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Discussion in 'Music' started by Philip Hamm, Dec 13, 2005.
Very interesting and informative article. So we're all out here trying to find equipment that can handle the frequency and dynamic range and the engineers are squashing it so we'll never be able to tell. Hmmmmm...
Everyone blames mastering engineers, but I've said all along that they dont' want to create these masters. They're giving their client what they want. There is only so much an engineer can do, else the client will walk and take their business to someone else.
Great read, thank you for linking to that article.
Those waveforms in the sidebar are just ugly.
Which is yet another reason why Hi-Rez music will never take off.
Sound quality is getting worse and people just don't care.
So we have these bad sounding CDs being released, and people are ripping them and compressing them further to MP3. To the average consumer it sounds amazing.
Welcome to the 21st century.
I fear you are right. And certainly that's the way things are going. Read yesterday that SACD + DVD-A sales together were less than the number of LPs sold (yes, vinyl) this year.
Reading that article I couldn't help but think of that classic scene from Spinal Tap "Yeah but these go all the way to 11"
As someone who makes a lot of compilations from CD onto MD the loudness difference in recent CD's is something I'm noticing a lot more. I'm constantly having to re-adjust the record level from one CD to the next. I don't quite understand why you need to make them louder. Most playback devices have volume controls on them.
In the end your correct but in a broadcast environment it must be the case that a hot source will end up sounding louder at the receive end. And we know our brain tends to make louder=better.
I just assumed that the elimination of dynamic range and the introduction of compression/clipping in large quantities were reactions to the incredibly high rate of partial deafness in America today. Between high-noise environments, and headphones, and superloud cars, it's a wonder most people have any auditory sense left at all. Since they definitely can't distinguish fine gradations of sound, there's no sense in including such.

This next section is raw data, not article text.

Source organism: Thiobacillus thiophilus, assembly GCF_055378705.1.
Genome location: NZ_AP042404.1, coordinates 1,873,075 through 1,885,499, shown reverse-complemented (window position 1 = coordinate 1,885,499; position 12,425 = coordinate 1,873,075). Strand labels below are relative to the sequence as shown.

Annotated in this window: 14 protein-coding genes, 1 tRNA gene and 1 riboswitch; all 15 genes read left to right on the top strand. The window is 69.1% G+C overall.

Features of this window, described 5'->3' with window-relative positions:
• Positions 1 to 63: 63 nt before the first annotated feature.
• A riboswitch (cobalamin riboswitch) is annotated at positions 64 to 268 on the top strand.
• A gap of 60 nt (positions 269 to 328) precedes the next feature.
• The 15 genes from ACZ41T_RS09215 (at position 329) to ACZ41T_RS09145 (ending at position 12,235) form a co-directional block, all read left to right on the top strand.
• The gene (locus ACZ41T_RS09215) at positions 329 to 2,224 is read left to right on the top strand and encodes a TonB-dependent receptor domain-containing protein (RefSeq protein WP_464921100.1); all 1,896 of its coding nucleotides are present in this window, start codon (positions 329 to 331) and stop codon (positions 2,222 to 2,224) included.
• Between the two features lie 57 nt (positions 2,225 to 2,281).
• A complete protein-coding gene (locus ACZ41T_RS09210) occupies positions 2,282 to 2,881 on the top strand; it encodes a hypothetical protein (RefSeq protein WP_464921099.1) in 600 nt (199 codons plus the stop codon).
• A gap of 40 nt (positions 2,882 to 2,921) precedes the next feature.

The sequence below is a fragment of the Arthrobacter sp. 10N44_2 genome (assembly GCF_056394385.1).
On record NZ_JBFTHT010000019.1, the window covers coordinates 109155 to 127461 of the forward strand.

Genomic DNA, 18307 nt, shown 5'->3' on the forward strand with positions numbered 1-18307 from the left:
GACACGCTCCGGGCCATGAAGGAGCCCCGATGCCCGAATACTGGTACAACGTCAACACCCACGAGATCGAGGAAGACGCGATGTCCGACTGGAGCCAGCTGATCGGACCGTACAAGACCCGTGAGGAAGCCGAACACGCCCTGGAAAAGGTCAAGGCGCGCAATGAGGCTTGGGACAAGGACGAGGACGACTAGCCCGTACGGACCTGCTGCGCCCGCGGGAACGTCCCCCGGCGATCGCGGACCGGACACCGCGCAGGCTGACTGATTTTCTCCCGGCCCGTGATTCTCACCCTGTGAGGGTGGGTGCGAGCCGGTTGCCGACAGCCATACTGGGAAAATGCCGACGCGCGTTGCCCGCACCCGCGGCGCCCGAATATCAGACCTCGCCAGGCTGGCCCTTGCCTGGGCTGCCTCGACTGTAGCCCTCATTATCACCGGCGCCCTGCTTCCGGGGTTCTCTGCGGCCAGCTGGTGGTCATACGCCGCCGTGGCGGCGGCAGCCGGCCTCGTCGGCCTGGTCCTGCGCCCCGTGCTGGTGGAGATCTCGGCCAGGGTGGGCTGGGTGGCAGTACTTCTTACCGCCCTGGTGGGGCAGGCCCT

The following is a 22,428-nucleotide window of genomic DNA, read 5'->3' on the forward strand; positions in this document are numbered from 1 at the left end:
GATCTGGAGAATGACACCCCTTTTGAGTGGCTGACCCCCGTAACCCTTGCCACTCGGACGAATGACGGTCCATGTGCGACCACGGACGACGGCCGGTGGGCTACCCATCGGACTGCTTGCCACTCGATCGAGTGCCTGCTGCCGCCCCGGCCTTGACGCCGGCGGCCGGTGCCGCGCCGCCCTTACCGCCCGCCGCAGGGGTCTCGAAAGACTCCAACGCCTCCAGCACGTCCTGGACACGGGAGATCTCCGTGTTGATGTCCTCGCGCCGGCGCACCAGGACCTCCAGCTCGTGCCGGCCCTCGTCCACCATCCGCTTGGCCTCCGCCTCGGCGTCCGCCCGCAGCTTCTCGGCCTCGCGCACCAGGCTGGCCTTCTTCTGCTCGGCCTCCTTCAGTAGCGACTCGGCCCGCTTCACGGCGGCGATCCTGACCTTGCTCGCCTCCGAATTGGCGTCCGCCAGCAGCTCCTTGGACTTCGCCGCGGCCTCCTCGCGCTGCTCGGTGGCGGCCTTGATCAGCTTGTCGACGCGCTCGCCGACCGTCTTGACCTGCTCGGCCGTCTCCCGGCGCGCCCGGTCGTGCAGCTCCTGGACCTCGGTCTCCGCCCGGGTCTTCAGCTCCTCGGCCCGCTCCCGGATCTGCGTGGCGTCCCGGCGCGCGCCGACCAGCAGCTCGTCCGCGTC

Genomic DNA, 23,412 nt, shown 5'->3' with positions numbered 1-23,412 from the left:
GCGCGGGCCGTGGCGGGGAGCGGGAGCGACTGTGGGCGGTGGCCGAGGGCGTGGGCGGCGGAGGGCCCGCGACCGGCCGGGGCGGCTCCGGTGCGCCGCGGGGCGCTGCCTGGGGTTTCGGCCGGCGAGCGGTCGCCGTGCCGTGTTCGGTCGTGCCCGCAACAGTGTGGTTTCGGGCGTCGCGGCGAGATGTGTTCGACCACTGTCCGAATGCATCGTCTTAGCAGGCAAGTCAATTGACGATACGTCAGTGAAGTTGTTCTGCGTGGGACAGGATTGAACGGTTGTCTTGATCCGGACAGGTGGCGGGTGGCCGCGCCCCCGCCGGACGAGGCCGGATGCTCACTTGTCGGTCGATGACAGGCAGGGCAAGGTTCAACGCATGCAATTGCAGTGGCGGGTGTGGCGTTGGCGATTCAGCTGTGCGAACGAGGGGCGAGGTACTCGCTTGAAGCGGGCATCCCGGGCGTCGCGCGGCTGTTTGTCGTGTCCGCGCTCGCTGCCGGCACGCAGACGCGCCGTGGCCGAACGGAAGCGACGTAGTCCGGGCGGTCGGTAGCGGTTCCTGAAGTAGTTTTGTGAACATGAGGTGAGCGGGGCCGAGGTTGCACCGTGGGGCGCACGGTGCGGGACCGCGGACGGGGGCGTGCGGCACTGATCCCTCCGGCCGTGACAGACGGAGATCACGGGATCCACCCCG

They never mentioned Oasis who makes Phil Spector's wall of sound seem like a little picket fence. Their SACD is OK but it's dynamics go from 11 to +11.
Broadcasters can use whatever compression, limiting, and boosting they deem necessary, but I hate it that consumers have suffer from the same over-compressed sound. If crappy FM radio is that important a venue, release separate CDs for broadcasters, or let them worry about compressing the sound. I couldn't care less about FM radio and music that sounds like that all the time even on good equipment will not get purchased by me.
I just picked up this SACD a few weeks ago, listened to a few tracks while my ears bled, then put it away. It sounds terrible and its not terrible because of the actual sound (well, it is a little too bright for my tastes), your right when you say its the dynamics.
Even in the days of vinyl, broadcast music has always been heavily limited, it is an inherant part of the processing chain.
I agree that this practice is ruining otherwise decent recordings, both new and remasters. This over compressed stuff may be fine as background music, but it is painful to listen to loud. I prefer to master my own material without excess limiting. If the audience wants it louder, they can use the volume knob. That doesn't apply to the majority of commercial recordings though, since the A&R guys still think louder is better, and no matter what the qualifications of the mastering engineer, the client (record company) dictates the desired outcome.